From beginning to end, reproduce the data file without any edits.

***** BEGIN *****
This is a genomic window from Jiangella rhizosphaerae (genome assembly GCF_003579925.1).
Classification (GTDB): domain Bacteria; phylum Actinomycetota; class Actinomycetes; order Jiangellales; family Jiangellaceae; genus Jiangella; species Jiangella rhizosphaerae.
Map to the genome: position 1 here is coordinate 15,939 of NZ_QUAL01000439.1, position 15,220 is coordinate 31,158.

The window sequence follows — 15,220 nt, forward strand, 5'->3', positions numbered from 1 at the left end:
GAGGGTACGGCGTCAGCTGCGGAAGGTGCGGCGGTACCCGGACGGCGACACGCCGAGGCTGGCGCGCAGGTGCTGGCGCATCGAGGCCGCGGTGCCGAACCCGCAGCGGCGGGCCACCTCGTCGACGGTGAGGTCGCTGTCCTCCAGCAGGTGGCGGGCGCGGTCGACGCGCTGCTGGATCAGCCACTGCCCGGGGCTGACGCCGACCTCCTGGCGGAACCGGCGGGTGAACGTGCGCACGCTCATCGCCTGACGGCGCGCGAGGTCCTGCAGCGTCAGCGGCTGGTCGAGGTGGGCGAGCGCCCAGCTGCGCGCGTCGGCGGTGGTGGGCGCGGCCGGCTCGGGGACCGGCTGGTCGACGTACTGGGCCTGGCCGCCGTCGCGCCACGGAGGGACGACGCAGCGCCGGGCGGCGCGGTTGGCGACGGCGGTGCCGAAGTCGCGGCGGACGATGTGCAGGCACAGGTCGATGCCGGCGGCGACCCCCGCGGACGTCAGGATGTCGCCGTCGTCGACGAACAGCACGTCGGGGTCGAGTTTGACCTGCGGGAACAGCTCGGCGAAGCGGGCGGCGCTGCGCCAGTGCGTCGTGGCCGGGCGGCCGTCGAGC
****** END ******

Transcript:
This is a genomic window from Jiangella rhizosphaerae (genome assembly GCF_003579925.1).
Classification (GTDB): domain Bacteria; phylum Actinomycetota; class Actinomycetes; order Jiangellales; family Jiangellaceae; genus Jiangella; species Jiangella rhizosphaerae.
Map to the genome: position 1 here is coordinate 15,939 of NZ_QUAL01000439.1, position 15,220 is coordinate 31,158.

The window sequence follows — 15,220 nt, forward strand, 5'->3', positions numbered from 1 at the left end:
GAGGGTACGGCGTCAGCTGCGGAAGGTGCGGCGGTACCCGGACGGCGACACGCCGAGGCTGGCGCGCAGGTGCTGGCGCATCGAGGCCGCGGTGCCGAACCCGCAGCGGCGGGCCACCTCGTCGACGGTGAGGTCGCTGTCCTCCAGCAGGTGGCGGGCGCGGTCGACGCGCTGCTGGATCAGCCACTGCCCGGGGCTGACGCCGACCTCCTGGCGGAACCGGCGGGTGAACGTGCGCACGCTCATCGCCTGACGGCGCGCGAGGTCCTGCAGCGTCAGCGGCTGGTCGAGGTGGGCGAGCGCCCAGCTGCGCGCGTCGGCGGTGGTGGGCGCGGCCGGCTCGGGGACCGGCTGGTCGACGTACTGGGCCTGGCCGCCGTCGCGCCACGGAGGGACGACGCAGCGCCGGGCGGCGCGGTTGGCGACGGCGGTGCCGAAGTCGCGGCGGACGATGTGCAGGCACAGGTCGATGCCGGCGGCGACCCCCGCGGACGTCAGGATGTCGCCGTCGTCGACGAACAGCACGTCGGGGTCGAGTTTGACCTGCGGGAACAGCTCGGCGAAGCGGGCGGCGCTGCGCCAGTGCGTCGTGGCCGGGCGGCCGTCGAGC